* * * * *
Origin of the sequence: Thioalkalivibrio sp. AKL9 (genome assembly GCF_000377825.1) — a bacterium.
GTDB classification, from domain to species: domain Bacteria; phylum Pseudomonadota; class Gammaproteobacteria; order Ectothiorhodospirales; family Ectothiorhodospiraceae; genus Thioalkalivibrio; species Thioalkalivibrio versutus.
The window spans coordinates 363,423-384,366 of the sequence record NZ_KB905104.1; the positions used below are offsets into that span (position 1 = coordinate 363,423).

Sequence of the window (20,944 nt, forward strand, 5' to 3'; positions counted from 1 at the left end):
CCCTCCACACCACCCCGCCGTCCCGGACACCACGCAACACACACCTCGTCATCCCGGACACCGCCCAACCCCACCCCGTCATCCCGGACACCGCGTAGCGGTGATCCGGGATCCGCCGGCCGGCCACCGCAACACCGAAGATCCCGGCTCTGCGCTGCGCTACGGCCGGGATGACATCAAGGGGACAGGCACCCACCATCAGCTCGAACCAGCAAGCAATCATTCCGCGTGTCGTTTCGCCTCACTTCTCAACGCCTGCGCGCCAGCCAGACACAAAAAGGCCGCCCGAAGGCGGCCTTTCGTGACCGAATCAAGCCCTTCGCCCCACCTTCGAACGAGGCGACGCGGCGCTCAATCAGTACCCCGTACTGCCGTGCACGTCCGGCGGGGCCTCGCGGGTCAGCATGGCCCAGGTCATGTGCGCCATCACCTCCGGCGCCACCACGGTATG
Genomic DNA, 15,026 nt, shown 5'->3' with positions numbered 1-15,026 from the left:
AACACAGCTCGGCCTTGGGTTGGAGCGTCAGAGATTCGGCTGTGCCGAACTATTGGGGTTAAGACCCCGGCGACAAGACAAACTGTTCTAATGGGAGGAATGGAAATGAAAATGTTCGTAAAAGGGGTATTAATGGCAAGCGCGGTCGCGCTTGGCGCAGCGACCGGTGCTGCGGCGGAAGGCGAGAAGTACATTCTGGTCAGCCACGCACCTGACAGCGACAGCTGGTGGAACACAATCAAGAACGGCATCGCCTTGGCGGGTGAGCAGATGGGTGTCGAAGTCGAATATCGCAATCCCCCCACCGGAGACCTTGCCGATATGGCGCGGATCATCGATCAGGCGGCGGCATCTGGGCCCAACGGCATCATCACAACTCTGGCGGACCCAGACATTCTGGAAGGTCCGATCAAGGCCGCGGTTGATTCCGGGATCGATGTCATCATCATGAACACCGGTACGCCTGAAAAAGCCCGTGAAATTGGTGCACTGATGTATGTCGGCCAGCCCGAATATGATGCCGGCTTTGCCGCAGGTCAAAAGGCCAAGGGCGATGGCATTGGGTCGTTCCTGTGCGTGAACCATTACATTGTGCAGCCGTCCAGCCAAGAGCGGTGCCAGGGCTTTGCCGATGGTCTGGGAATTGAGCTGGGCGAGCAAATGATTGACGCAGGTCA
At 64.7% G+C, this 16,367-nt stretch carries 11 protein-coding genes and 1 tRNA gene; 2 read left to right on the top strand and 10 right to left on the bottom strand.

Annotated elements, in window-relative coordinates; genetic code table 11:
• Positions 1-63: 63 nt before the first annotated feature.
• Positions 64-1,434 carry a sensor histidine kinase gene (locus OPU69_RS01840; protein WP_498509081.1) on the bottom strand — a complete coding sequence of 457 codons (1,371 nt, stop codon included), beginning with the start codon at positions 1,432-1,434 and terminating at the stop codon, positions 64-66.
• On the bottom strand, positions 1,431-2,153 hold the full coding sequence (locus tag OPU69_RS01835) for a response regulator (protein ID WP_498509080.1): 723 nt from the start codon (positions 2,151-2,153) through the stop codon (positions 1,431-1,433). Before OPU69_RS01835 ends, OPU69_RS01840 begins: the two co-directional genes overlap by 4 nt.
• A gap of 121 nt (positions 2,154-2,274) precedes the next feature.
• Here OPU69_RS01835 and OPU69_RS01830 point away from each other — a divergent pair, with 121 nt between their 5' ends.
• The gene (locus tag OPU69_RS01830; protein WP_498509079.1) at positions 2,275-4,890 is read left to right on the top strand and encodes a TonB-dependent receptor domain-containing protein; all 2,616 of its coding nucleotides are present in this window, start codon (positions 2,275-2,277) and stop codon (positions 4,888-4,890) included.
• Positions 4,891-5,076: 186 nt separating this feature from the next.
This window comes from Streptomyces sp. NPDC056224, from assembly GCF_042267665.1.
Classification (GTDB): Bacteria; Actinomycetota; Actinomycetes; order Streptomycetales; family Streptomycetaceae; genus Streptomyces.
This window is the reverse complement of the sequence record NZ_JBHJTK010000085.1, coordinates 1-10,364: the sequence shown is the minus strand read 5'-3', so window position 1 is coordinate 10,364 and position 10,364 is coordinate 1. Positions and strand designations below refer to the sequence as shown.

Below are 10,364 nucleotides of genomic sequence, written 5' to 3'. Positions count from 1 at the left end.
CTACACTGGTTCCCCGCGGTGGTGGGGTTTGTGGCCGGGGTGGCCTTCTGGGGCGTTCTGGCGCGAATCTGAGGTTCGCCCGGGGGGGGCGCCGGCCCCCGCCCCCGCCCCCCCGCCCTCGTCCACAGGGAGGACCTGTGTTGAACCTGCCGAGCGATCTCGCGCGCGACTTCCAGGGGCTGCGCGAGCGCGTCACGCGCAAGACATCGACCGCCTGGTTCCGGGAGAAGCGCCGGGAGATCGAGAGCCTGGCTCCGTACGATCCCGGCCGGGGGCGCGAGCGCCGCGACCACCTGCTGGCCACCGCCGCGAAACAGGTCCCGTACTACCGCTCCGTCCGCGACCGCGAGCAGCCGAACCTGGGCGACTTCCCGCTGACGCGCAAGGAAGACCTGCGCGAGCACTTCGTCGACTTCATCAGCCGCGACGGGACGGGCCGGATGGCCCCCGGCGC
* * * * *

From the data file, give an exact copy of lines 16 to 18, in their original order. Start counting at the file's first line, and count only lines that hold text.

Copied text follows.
• Positions 4,891-5,076: 186 nt separating this feature from the next.
This window comes from Streptomyces sp. NPDC056224, from assembly GCF_042267665.1.
Classification (GTDB): Bacteria; Actinomycetota; Actinomycetes; order Streptomycetales; family Streptomycetaceae; genus Streptomyces.